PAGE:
I have a great wife. Yesterday I received a message in the early afternoon from a fellow birder in Otsego that his Eastern Screech Owl was in his Wood Duck house for the day. I checked in with Steve to find out if he wanted to make the two-hour trip. When Steve said he wasn’t able to go, I gave up on making the long trek. But then, without me asking, Melissa said she would be up for a drive and a little adventure. Yes!
Let me give you a little background on this species and this particular owl itself. Obviously because I was willing to travel that far, it was a life bird. Eastern Screech Owls are fairly common, but because they are strictly nocturnal and small (8 in), they are rarely seen. Occasionally people see them in the winter when the owls poke their heads out of Wood Duck houses or tree cavities. To put an emphasis on how seldom they are found, the bird we were going to see is the only recorded sighting in Minnesota on eBird this winter. This particular owl had been seen off and on for the past couple months. Because it usually pokes its head out just before dark and because it’s not in the box every day, a trip up to Otsego on any other day would be a gamble and a potentially a waste of a trip. However, when the owl is in the box for the day, it stays. The property owner said that if, on the rare occasion, it showed itself early in the day, he would let me know so I’d have time to react and get up there. Yesterday was just such a day.
Complicating the decision to travel yesterday was that a student at my school had showed me pictures of an Eastern Screech Owl that had been occupying his Wood Duck house in recent days. So I’ve been waiting for a call from him too. But like they say, “A bird in the hand…” Plus, the Otsego screech owl was a gray phase. The one at my student’s house is a red phase. I want to see both.
So it was go time. Though Melissa had changed into her hangout clothes for the afternoon and the kids were finishing a playdate with the neighbor girl, we hustled to get the car loaded for the little trip. After a busy musical season followed by two kids’ birthdays, Melissa was ready for the kind of nap that only a long car ride can give. In fact, she decided she wasn’t changing out of her flannel pajama shirt that had birds all over it – something I tease her about by calling it her bird smock. Because it is the center of some ribbing she decided that though she was going on this chase, she wouldn’t change out of it just to be playfully spiteful. I told her it didn’t bother me, but it was definitely making the blog. Notice, though, that there are no pictures. I’m not that dumb. After all, I’ve got a girl who volunteers to go on bird trips. How great is that? Plus I value my life.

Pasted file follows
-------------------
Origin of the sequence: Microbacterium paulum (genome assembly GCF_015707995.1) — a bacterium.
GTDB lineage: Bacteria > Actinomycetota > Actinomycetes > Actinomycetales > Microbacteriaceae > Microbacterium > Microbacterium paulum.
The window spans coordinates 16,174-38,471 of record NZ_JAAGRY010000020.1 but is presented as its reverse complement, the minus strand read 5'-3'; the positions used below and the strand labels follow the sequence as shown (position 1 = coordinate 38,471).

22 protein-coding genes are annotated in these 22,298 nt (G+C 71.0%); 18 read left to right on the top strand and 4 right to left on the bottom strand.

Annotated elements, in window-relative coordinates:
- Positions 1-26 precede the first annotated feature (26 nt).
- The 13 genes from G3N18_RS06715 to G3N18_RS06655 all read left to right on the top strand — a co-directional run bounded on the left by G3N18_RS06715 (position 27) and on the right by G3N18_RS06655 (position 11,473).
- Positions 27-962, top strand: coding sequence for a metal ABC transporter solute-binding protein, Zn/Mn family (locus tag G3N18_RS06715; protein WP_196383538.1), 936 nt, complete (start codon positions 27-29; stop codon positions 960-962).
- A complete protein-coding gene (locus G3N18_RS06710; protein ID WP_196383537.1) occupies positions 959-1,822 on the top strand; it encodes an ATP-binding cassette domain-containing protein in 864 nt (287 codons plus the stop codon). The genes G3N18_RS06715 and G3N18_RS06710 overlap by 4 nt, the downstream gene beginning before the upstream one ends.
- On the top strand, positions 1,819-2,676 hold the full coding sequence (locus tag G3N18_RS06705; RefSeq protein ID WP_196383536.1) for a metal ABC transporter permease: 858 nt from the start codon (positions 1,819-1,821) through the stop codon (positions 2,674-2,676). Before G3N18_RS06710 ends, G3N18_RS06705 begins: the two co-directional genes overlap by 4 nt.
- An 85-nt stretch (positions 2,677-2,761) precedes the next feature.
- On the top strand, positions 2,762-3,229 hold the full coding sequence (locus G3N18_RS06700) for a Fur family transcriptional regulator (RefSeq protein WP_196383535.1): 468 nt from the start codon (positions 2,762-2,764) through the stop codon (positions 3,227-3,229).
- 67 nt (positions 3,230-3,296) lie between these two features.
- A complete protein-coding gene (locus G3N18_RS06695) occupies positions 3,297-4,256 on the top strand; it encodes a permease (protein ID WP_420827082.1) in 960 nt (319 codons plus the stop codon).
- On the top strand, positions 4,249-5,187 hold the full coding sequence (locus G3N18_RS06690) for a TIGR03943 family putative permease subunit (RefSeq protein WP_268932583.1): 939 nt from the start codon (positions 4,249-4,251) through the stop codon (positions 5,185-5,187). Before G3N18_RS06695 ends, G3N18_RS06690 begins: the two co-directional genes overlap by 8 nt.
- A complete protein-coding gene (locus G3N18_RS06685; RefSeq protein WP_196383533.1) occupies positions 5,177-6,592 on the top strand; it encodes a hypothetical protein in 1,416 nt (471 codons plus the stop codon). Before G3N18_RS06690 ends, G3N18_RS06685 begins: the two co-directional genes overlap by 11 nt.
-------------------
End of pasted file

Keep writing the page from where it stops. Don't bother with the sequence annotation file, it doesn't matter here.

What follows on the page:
The trip up was uneventful. Notable bird sightings included 9 Ring-necked Pheasants (7 hens – a promising sign for the following year), 3 American Robins (Yes – spring!), a Bald Eagle, and a pair of Trumpeter Swans. We found the house without trouble and were invited in to his house to view the owl since it can only be observed out his backyard patio door. Both kids wanted to see the owl, so they came in with me. And it was sticking its head out right away – do you see it?
Here’s a better shot. While I photographed the owl, the kids had more fun looking at this birder’s pet fish and caged birds.It was fun to finally see this owl, even if it didn’t do anything but sleep the whole time.
Since the owl wasn’t doing much and I had gotten the best pictures I could muster, it was time to leave this generous birder who shared his home and owl with us. It was fun to chat birds a bit and match a name with a face. The friendliness of many fellow birders never ceases to amaze me.
Being in Otsego, we were just a 10 minute drive from the state’s most famous Snowy Owl, named Ramsey for the town it was discovered in. This owl has had throngs of people visit it and walk right underneath it while it perches on poles or rooftops. It has been on the nightly news and is even one of about a dozen Snowy Owls across the country that has been captured and outfitted with a GPS tracker to study the movements of these owls during this historic invasion. This huge research initiative, called Project Snowstorm, sprang up rapidly in response to this Snowy Owl phenomenon this winter. You can follow these owls’ movements on interactive maps at http://www.projectsnowstorm.org. There are actually two Snowy Owls at Ramsey’s location, and we ended up finding Cellie, named for being discovered on a nearby cell tower. Do you see Cellie?
It was finally an opportunity to get some good Snowy Owl pictures. Though I have now seen 9 Snowy Owls this season, I’m not completely satisfied with my pictures. I still wish the sky would have been blue for these, but I’m pretty happy with them.
Finally it was time to go. We grabbed a bite to eat at Denny’s and then got home to put kids to bed. It was another fun, impromptu bird trip full of owls. All of these owls have taken some of the sting out of this wretched winter and given our family some fun adventures. To some extent I will mourn the end of this epic owl season. Who knows, given the weather and the abundance of Snowies, there may still be more owls to find long into spring.